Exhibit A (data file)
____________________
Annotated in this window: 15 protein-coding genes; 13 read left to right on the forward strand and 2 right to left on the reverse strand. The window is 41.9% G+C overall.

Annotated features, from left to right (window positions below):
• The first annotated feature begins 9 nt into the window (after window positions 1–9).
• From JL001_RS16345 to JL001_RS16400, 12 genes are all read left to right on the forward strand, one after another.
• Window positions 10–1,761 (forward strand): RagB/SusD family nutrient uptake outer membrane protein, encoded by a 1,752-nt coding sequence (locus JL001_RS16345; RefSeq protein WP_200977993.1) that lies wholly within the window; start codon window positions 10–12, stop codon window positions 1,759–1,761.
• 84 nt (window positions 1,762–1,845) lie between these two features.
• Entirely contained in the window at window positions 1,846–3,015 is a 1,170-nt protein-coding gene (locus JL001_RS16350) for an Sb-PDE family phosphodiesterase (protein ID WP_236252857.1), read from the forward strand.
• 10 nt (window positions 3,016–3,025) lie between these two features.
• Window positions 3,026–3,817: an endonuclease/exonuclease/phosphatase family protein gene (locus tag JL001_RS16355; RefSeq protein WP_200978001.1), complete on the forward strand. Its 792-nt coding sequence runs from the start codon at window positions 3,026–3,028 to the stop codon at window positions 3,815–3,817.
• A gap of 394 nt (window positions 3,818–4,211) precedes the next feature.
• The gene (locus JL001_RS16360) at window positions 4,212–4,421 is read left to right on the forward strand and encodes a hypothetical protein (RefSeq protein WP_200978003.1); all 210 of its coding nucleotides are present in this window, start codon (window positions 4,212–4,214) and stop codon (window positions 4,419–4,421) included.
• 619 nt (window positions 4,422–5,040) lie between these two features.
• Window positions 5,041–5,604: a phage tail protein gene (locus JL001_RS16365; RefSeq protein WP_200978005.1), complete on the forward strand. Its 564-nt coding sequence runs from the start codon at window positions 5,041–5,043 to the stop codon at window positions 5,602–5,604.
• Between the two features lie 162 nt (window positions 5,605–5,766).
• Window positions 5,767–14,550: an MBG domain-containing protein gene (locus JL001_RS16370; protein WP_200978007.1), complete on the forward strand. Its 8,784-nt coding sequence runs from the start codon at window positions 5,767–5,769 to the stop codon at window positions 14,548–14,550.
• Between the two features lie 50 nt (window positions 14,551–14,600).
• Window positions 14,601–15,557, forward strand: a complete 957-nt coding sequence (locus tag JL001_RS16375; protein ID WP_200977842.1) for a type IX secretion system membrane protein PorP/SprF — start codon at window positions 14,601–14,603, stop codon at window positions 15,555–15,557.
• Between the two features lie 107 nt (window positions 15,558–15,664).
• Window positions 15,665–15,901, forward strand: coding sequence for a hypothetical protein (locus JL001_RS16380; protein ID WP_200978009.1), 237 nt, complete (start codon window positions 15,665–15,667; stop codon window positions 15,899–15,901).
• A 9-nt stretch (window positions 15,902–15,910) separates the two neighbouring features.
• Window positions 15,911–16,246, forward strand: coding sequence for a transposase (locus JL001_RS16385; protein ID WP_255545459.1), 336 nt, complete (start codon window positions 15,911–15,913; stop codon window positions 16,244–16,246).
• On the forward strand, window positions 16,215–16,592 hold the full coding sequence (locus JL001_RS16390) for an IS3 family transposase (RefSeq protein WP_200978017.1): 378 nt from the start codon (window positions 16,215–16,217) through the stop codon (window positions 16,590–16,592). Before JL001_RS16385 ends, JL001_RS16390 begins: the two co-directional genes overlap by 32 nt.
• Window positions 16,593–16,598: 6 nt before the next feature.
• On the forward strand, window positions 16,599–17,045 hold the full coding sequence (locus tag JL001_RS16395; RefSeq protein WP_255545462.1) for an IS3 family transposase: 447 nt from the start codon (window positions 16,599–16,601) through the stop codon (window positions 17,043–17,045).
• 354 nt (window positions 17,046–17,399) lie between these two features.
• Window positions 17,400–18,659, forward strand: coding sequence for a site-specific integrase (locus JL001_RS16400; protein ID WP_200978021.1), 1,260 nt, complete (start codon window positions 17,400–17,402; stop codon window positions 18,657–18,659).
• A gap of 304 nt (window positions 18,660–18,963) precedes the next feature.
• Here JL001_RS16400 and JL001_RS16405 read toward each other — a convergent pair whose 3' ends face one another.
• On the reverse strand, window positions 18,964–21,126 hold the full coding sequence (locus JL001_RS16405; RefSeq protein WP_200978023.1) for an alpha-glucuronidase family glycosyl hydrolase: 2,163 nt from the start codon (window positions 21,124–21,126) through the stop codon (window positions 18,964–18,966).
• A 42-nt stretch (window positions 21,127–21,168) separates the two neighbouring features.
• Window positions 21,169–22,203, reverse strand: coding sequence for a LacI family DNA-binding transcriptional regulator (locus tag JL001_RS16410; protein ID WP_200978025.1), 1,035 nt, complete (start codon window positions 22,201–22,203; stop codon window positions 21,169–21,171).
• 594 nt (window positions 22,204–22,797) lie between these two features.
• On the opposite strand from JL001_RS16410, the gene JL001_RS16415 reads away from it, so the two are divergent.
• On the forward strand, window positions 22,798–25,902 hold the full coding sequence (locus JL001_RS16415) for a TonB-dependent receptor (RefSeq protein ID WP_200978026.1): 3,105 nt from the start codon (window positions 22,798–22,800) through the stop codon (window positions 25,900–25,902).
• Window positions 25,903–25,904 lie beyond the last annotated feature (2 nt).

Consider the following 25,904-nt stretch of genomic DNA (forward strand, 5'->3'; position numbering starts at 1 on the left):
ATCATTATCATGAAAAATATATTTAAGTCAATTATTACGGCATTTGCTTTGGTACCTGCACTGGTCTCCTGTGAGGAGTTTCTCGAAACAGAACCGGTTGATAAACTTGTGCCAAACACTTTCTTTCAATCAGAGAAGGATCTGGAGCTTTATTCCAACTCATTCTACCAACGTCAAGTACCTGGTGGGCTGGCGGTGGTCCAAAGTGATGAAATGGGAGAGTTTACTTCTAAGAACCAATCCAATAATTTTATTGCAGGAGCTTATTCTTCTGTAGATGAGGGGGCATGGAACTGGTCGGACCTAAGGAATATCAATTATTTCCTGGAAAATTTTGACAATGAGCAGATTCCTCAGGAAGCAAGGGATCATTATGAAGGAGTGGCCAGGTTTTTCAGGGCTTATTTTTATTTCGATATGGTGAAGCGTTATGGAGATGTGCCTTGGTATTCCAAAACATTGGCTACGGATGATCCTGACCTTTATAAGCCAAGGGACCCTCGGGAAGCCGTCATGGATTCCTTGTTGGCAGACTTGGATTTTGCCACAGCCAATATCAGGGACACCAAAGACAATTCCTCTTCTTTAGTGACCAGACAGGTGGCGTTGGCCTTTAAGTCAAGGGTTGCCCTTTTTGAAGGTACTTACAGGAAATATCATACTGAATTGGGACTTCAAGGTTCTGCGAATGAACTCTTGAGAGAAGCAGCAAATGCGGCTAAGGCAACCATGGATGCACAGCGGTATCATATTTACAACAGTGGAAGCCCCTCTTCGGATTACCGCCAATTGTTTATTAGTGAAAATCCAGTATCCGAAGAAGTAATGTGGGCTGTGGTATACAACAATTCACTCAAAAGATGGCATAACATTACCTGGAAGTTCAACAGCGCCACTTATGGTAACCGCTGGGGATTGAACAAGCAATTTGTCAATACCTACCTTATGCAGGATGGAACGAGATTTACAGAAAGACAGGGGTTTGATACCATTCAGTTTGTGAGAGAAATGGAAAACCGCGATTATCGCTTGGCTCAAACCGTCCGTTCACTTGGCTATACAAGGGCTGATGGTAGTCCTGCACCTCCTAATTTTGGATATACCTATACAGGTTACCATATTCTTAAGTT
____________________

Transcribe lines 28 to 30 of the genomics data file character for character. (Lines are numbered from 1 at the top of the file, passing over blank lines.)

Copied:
• Here JL001_RS16400 and JL001_RS16405 read toward each other — a convergent pair whose 3' ends face one another.
• On the reverse strand, window positions 18,964–21,126 hold the full coding sequence (locus JL001_RS16405; RefSeq protein WP_200978023.1) for an alpha-glucuronidase family glycosyl hydrolase: 2,163 nt from the start codon (window positions 21,124–21,126) through the stop codon (window positions 18,964–18,966).
• A 42-nt stretch (window positions 21,127–21,168) separates the two neighbouring features.